Hobbyist Discovers New ‘Einstein Shape’ To Solve Mathematical Puzzle
A new shape just dropped. Is it a six-sided anime love triangle? Is it the downward spiral of U.K. politics? Not quite! This cool new shape is called “the hat,” and it looks sorta like the Sorting Hat had one too many butter beers? Alcoholism isn’t exactly cool, and tbh neither is Harry Potter anymore. So what’s all the hubbub about this weird little drunk bathroom floor tile hat thingy?
Well, the special thing about “the hat” is not the shape of it, but the pattern it makes … or rather doesn’t make.
We’ve all been there. You eat a little bit too much Chipotle and suddenly spend the next half an hour on the toilet. Your phone died, so all you can do is stare at the little tiles on your bathroom floor. Oh lookit the patterns they make! A hexagon! Another hexagon! Spoiler alert: more hexagons! Your floor starts looking like a weird little chessboard whose rules would baffle even Beth Harmon from The Queen’s Gambit.
But there is a method to the madness. The shapes are arranged mathematically to repeat themselves. Even the most complex of shapes would repeat itself if your bathroom floor was infinite. But what if there were a shape that would NEVER repeat itself no matter how many times it is printed on your tiles? Bet you’d have WAY more fun looking at your floor in times of gastrointestinal crisis, amiright?
A shape like this is called an aperiodic monotile, also known as an “einstien shape”—conveniently invoking a certain well-known theoretical physicist. Now, the thing about these aperiodic monotiles is that while they’ve been found in the past, they’re usually really big. The more complicated they are, the less likely they are to repeat themselves. The first ever set of aperiodic shapes was dreamed up by some nerds over 60 years ago, and that particular shape set contained 20,000 shapes, according to The Guardian. That’s entirely too many shapes. Since then, scientists have tried to make that number smaller and smaller. Eventually, a Nobel Prize-winning turbo-nerd named Roger Penrose made a a breakthrough in the 1970s, but that was the last big news in the Shape Hunt.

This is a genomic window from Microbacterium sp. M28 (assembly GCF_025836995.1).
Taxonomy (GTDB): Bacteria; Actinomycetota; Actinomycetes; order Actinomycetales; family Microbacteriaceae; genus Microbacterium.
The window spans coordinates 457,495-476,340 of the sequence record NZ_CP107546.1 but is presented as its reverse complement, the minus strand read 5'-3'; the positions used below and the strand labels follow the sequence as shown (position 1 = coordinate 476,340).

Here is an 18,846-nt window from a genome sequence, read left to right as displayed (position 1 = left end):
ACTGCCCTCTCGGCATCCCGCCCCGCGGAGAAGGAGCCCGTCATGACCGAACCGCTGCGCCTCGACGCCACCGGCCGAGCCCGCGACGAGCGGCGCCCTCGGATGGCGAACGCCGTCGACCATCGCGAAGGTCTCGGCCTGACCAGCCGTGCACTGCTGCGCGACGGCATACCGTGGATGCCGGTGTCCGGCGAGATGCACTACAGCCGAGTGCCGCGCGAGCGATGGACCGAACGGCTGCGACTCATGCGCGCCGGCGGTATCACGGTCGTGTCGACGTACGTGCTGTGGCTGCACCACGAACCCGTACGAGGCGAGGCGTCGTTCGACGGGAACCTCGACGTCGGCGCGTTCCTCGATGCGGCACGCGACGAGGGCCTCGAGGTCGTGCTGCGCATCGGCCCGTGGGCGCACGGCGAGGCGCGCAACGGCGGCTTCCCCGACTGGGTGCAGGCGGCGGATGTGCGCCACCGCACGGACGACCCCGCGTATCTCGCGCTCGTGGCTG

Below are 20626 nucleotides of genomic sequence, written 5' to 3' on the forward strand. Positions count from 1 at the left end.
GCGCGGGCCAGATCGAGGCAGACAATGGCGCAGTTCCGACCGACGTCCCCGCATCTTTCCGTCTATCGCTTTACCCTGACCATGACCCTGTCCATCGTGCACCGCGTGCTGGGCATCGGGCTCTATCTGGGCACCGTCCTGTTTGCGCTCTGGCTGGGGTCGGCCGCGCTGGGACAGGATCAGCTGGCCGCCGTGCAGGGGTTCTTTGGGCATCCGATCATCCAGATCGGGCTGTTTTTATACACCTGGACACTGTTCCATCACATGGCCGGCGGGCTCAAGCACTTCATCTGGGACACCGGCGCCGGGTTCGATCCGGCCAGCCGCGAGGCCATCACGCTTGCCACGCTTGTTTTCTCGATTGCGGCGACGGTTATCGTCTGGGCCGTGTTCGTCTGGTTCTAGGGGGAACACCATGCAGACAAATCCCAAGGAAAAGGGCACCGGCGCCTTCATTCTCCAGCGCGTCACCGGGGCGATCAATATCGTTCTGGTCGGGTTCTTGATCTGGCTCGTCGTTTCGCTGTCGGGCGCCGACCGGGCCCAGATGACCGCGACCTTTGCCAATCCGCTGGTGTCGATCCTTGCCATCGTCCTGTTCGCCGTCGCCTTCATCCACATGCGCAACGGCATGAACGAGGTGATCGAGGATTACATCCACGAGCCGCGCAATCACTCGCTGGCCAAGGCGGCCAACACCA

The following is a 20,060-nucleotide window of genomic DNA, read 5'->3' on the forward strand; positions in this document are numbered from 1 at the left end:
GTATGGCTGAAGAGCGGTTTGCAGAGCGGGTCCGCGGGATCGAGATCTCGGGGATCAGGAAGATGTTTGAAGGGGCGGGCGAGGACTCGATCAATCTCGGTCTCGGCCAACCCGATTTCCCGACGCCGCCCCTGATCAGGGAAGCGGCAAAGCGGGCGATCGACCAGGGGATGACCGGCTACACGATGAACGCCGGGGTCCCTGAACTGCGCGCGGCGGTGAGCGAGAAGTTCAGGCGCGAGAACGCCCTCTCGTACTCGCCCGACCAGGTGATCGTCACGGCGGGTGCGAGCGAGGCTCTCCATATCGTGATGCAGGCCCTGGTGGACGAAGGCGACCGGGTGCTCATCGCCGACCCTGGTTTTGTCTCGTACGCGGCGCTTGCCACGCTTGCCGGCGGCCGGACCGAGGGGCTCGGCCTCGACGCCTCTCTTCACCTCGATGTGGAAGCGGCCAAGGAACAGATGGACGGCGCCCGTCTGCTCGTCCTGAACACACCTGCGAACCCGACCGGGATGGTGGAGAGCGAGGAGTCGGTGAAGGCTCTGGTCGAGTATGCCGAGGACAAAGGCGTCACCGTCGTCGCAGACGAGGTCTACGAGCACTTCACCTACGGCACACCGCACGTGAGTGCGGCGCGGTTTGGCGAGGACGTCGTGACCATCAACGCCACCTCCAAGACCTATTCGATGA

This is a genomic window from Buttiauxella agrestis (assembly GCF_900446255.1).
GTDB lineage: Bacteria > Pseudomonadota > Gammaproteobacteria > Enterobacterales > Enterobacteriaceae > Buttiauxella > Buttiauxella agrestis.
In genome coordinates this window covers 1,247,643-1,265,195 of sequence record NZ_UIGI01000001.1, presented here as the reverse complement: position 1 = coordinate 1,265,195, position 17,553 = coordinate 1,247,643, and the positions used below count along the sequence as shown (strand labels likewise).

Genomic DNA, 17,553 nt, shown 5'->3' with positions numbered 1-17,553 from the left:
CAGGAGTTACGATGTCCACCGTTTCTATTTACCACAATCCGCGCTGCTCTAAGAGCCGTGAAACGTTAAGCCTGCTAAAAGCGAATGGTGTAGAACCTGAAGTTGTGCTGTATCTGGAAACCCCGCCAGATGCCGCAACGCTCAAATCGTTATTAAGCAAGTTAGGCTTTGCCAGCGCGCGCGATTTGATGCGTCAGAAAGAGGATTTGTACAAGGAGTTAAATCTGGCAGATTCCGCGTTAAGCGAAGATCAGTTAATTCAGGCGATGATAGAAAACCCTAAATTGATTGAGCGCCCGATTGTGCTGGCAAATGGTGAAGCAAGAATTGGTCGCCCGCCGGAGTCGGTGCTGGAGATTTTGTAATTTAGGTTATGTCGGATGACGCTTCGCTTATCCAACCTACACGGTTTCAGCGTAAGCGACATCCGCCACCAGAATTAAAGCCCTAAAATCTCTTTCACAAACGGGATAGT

Now, David Smith of the East Riding of Yorkshire has picked up the trail by discovering the new 13-sided “hat”! So how’d he do it? Did he have a big fancy computer? A team of unpaid interns? 1,000 monkeys drawing shapes on a thousand sheets of paper for a thousand years? No. He simply hopped on this online geometry platform and would scour the internet for shapes like you do for porn. When he found a shape that caught his eye, he would cut it out on cardstock and arrange it into patterns to see if it would repeat. And yes, he did this all by himself.
Once he had found “the hat,” he reached out to Dr. Craig Kaplan, an associate professor of computer science at the University of Waterloo in Canada, possibly by email with the subject line reading “found a cool hat lol ;).” The pair then worked together to confirm if the shape was indeed an “einstein shape,” or just a fashionable phony. As Kaplan told The Guardian, they got about “halfway through the problem” before enlisting the help of Cambridge software developer Dr. Joseph Myers and Dr. Chaim Goodman-Strauss, a mathematician from the University of Arkansas.
The Fab Four were then able to come up with a proof that the shape was indeed an aperiodic monotile. Dr. Myers later came up with a second proof that was apparently much more “esoteric” and followed a “new line of attack” that the researchers hadn’t seen before. This weird-ass proof came on the heels of an even cooler discovery! Smith was able to discover another einstein shape that looked like a turtle! So cute! This discovery allowed the team to uncover a whole family of aperiodic monotiles! And I sincerely hope that one of them looks like a turtle wearing the hat.
While the boys have just recently published a paper on their findings, the practical applications of “the hat” and other such shapes are yet uncertain. Smith believes that shapes like these will aid in the study of quasicrystals. What are quasicrystals? I have no idea. I took one look at the Wikipedia page and my brain short circuited. I’m just glad there’s someone in this world who can understand and appreciate the beauty of complex mathematics. Regrettably, I’m not one of them.
(featured image: David Smith, Joseph Samuel Myers, Craig S. Kaplan, and Chaim Goodman-Strauss)
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